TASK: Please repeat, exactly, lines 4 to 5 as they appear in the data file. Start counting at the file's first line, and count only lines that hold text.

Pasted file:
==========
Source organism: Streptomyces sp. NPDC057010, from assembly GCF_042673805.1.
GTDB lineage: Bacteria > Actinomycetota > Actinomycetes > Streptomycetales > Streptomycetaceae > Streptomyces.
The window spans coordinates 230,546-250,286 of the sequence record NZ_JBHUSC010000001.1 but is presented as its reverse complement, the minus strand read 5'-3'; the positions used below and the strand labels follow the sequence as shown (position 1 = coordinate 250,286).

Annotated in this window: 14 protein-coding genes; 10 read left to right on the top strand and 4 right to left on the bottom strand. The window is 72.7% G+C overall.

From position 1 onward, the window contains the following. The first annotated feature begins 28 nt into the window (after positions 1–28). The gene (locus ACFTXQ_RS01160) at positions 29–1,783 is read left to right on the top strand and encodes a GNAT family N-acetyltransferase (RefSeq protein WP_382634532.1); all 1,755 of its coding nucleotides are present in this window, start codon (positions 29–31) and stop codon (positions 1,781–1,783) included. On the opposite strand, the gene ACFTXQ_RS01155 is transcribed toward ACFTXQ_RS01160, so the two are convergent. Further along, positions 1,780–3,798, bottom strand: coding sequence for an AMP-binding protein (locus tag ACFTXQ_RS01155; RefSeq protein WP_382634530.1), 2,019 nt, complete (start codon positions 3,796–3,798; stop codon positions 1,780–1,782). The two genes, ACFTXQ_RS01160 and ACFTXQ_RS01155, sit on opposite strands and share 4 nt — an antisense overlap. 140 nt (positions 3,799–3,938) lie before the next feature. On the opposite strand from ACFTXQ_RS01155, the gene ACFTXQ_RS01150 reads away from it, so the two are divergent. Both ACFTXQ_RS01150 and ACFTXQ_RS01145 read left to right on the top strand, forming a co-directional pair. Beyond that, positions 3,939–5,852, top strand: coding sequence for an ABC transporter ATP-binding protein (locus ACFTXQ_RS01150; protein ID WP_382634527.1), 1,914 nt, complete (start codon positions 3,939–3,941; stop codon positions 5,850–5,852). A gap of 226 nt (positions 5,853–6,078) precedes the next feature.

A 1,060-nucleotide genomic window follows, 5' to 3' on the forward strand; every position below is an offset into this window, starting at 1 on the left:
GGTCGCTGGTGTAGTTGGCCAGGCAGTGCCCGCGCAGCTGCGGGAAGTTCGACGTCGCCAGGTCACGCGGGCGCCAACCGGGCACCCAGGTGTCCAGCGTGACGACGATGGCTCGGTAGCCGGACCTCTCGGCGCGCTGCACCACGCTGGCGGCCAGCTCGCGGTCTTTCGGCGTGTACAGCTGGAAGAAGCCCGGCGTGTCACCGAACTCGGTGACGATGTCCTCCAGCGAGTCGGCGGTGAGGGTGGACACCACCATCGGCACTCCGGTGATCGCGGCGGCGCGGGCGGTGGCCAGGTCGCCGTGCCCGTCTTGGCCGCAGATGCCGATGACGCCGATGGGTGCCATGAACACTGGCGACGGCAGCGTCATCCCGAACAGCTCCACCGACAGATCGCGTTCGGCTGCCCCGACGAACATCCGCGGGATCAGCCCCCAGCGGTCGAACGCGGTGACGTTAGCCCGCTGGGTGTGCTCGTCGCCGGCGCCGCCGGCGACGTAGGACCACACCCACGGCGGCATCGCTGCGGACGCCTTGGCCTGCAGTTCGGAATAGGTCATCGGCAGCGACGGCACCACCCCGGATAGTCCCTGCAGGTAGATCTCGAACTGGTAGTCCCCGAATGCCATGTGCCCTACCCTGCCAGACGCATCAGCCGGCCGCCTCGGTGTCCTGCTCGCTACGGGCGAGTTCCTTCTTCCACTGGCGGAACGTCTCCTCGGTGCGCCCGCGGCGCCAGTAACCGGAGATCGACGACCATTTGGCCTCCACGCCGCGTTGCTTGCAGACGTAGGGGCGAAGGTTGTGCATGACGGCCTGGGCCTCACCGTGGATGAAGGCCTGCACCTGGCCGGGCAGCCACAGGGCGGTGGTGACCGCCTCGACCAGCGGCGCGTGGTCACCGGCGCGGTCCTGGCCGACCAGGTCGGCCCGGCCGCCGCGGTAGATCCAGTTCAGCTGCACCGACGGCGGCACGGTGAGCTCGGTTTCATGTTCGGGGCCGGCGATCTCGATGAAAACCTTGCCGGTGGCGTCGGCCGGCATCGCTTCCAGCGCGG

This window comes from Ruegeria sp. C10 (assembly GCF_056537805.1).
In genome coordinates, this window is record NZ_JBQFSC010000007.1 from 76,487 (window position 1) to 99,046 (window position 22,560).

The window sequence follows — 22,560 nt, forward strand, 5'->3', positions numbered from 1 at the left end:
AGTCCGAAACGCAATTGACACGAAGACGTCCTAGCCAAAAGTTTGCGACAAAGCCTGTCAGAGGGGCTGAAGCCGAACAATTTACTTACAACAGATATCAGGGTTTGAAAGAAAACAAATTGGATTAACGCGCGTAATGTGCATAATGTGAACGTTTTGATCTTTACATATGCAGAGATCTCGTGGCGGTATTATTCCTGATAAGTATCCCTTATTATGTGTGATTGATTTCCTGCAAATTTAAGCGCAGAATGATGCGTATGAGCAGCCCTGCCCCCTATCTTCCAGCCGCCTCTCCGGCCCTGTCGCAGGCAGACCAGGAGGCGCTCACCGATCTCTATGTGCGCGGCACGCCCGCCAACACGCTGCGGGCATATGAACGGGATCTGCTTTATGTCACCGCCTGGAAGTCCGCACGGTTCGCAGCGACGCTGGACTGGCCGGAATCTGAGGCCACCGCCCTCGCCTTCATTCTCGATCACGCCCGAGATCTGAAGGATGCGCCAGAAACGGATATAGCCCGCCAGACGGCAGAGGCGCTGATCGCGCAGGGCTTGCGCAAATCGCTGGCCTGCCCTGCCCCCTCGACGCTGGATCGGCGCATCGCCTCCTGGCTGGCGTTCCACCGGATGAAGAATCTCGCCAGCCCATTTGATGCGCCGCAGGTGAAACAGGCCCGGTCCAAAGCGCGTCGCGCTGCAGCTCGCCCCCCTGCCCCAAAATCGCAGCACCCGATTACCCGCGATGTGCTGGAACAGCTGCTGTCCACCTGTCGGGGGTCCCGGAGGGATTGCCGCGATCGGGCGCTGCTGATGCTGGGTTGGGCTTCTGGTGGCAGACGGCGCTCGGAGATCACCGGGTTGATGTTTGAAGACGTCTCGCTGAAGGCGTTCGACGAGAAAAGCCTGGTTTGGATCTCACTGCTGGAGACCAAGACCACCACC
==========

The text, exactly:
Annotated in this window: 14 protein-coding genes; 10 read left to right on the top strand and 4 right to left on the bottom strand. The window is 72.7% G+C overall.

From position 1 onward, the window contains the following. The first annotated feature begins 28 nt into the window (after positions 1–28). The gene (locus ACFTXQ_RS01160) at positions 29–1,783 is read left to right on the top strand and encodes a GNAT family N-acetyltransferase (RefSeq protein WP_382634532.1); all 1,755 of its coding nucleotides are present in this window, start codon (positions 29–31) and stop codon (positions 1,781–1,783) included. On the opposite strand, the gene ACFTXQ_RS01155 is transcribed toward ACFTXQ_RS01160, so the two are convergent. Further along, positions 1,780–3,798, bottom strand: coding sequence for an AMP-binding protein (locus tag ACFTXQ_RS01155; RefSeq protein WP_382634530.1), 2,019 nt, complete (start codon positions 3,796–3,798; stop codon positions 1,780–1,782). The two genes, ACFTXQ_RS01160 and ACFTXQ_RS01155, sit on opposite strands and share 4 nt — an antisense overlap. 140 nt (positions 3,799–3,938) lie before the next feature. On the opposite strand from ACFTXQ_RS01155, the gene ACFTXQ_RS01150 reads away from it, so the two are divergent. Both ACFTXQ_RS01150 and ACFTXQ_RS01145 read left to right on the top strand, forming a co-directional pair. Beyond that, positions 3,939–5,852, top strand: coding sequence for an ABC transporter ATP-binding protein (locus ACFTXQ_RS01150; protein ID WP_382634527.1), 1,914 nt, complete (start codon positions 3,939–3,941; stop codon positions 5,850–5,852). A gap of 226 nt (positions 5,853–6,078) precedes the next feature.